Friday, April 23, 2010

Spring and Chinese Medicine

In Traditional Chinese Medicine each season has a corresponding organ of the body. Spring is the season of the Liver. As such, Spring is the best time of year to cleanse the liver. There are a number of ways to accomplish that and not surprisingly, they are things we're naturally drawn to at this time of year.

Don't you just love God and His infinite wisdom?

I should stop and let you know right now that I believe in the Bible as God's Word and fully support following it in every way. But I see some of God's truth reflected in the belief and practices of other religions. I have no problem believing that the Chinese may understand something about the human body or herbs that we in the West do not. Nor do I have a problem incorporating a practice as long as I refuse to violate Scripture. All truth is God's truth, for He is the Way, the Truth, and the Life. I simply ask myself if it is in line with God's character as revealed in the Bible.

As far as Chinese medicine, I see it as another method of diagnosis and health care, always careful to separate that aspect of it from the Daoist philosophy, which would often contradict Biblical understanding of life.

 Here's my quick description of TCM: Traditional Chinese Medicine is a science of diagnosing and treating symptoms as is Western Medicine. However, the two approach it from a different perspective. Chinese medicine sees the organs as the basis for all health and/or sickness. These organs are connected to all other tissue by means of channels and blood vessels. Therefore, outward symptoms point to internal problems, similar to western medicine. In my simplistic understanding, Chinese Medicine seeks to adjust or balance the flow of energy between organs or between organs and tissue to produce change and thus healing.

So how can Chinese Medicine be helpful in this time of new beginning and new life, which we call Spring?

It's a time to lighten up. Over the Winter, we crave comfort food, mashed potatoes with butter, meat, soups and stews, for example. But as warmer weather arrives, a longing grows in us to eat light and move more. Light, leafy greens tempts us, but without sin. Go ahead indulge! Take a big bowl of baby spinach, dandelion greens, scallions and sprouts. Eat them with celery, daikon radish and fish, if you like. These kinds of foods cleanse the body of toxins and tones the liver naturally.

Here are some more ideas:
- Light exercise such as stretching. Activity causes the liver to release blood to the tendons providing tendon health and flexibility.
- As mentioned above, eat green. (And to my boys, "No, I don't mean green jello").
- Eat sour foods, they stimulate energy flow. Try some lemon squeezed into your water.
- Outdoor activities provide fresh air, which also stimulates the flow of energy, and it gives us an excuse to exercise.
- Try a tea of Milk Thistle. It's cleansing and helps protect liver cells.

Yes, our Creator, the Lord God Almighty, is perfect in wisdom. He created in us right desires (if they haven't been tainted) and provided, through His creation, exactly what we'd need to fulfill those desires. And He made them to feed us the perfect nutrients needed for the season.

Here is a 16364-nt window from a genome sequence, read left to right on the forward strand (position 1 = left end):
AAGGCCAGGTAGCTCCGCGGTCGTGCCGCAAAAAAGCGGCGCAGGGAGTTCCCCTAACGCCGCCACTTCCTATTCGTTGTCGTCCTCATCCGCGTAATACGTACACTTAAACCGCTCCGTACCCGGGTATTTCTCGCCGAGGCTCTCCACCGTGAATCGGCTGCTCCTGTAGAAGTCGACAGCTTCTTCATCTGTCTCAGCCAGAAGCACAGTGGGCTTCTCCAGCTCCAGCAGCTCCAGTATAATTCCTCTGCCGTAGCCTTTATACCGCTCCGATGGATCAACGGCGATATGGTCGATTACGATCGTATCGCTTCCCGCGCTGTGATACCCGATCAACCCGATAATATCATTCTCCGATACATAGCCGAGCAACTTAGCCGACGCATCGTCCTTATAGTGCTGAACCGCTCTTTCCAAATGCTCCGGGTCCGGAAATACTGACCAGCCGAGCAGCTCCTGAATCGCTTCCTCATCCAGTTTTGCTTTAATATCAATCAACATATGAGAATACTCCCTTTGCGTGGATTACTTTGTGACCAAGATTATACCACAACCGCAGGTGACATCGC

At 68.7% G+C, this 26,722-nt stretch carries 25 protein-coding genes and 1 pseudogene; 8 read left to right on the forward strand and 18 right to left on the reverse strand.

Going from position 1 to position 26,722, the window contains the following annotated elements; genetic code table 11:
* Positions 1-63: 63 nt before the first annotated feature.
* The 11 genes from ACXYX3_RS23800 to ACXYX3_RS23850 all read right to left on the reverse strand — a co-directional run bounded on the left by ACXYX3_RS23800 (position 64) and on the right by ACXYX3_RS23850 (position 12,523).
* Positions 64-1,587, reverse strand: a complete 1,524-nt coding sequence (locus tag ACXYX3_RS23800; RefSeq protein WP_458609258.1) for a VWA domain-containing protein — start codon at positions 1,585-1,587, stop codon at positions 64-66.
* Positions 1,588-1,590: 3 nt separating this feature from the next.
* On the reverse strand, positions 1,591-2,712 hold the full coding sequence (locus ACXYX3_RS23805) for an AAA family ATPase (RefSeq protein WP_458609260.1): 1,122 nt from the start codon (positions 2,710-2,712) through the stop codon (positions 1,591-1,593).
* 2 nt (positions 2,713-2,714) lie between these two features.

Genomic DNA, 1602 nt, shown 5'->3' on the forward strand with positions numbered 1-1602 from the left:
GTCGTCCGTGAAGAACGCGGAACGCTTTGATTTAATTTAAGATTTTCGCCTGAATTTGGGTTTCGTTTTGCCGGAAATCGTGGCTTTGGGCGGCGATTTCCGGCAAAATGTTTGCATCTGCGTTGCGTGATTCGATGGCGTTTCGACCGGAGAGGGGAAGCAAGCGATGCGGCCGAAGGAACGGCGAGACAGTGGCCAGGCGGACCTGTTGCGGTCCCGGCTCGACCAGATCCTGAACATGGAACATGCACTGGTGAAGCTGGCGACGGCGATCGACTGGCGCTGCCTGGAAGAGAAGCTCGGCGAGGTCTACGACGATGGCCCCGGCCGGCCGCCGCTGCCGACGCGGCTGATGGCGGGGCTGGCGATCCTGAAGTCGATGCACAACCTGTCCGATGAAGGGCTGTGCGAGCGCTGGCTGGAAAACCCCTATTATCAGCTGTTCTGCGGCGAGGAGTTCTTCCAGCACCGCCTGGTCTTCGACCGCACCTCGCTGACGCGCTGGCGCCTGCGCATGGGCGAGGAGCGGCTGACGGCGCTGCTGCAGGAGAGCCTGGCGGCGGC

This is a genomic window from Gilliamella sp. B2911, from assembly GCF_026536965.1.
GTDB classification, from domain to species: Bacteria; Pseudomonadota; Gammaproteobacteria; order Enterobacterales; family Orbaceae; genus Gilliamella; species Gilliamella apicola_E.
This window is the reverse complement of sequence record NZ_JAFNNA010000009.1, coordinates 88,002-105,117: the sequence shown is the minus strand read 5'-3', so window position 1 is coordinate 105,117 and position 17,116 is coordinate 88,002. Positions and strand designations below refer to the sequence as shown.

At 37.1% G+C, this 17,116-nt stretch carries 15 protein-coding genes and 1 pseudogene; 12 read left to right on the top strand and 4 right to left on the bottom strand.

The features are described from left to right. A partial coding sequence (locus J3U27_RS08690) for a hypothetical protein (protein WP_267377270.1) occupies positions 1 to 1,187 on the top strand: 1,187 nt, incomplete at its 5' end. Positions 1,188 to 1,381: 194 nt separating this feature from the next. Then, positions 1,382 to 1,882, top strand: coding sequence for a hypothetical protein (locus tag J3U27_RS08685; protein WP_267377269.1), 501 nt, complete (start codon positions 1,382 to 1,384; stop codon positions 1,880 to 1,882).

We praise and magnify Your name, Emmanuel, forever and ever!

References Used:

Spirit of Renewal: Spring and TCM

Guide to Seasonal Eating: Spring

TCM Information Page

Wednesday, April 14, 2010

Simply Natural

 "Nature, in all her revelations, seeks to teach man the greatness of simplicity. Health is but the living of a physical life in harmony with a few simple, clearly defined laws. Simple food, simple exercise, simple precautions will work wonders. But man grows tired of the simple things, he yields to subtle temptations in eating and drinking, listens to his palate instead of to Nature, —and he suffers. He is then led into intimate acquaintance with dyspepsia (digestion problems leading to numerous physical problems), and he sits like a child at his own bounteous table, forced to limit his eating to simple food that he scorned." ~From Self Control, Its Kingship and Majesty by William George Jordan, 1905

How true? Even more today than when first penned by Jordan in 1905. "Health is but the living of a physical life in harmony with a few simple, clearly defined laws." Not laws set by Congress or the State Senate, but laws set by us and for us, individuals who desire a better life.

What kind of laws? Laws that set forth balance. Specifically speaking of diet and health here, but the principle applies to all areas of life. Jordan points out a few: simple food, simple exercise, simple precautions.

Simple Food: Get back to the basics. Raw, organic produce. Locally raised meat without hormones. I remember the three basic principles of good eating I learned from the book, "What the Bible Says About Healthy Living" by Rex Russell, M.D. Number One, eat what God made. Number Two, eat it as close to the way that God made it as possible. And Number Three, avoid all food that is, or could be, an addiction for you personally. Such simple, practical advice. Not always easy to apply, I admit, but so beneficial.

So many today have what Jordan calls "dyspepsia." I see it in people of every age, even young people. Eating disorders and digestion dysfunction abounds. People are literally eating themselves sick. We don't even want to hear that what we eat effects our health and we don't want to go there for answers when we do get sick.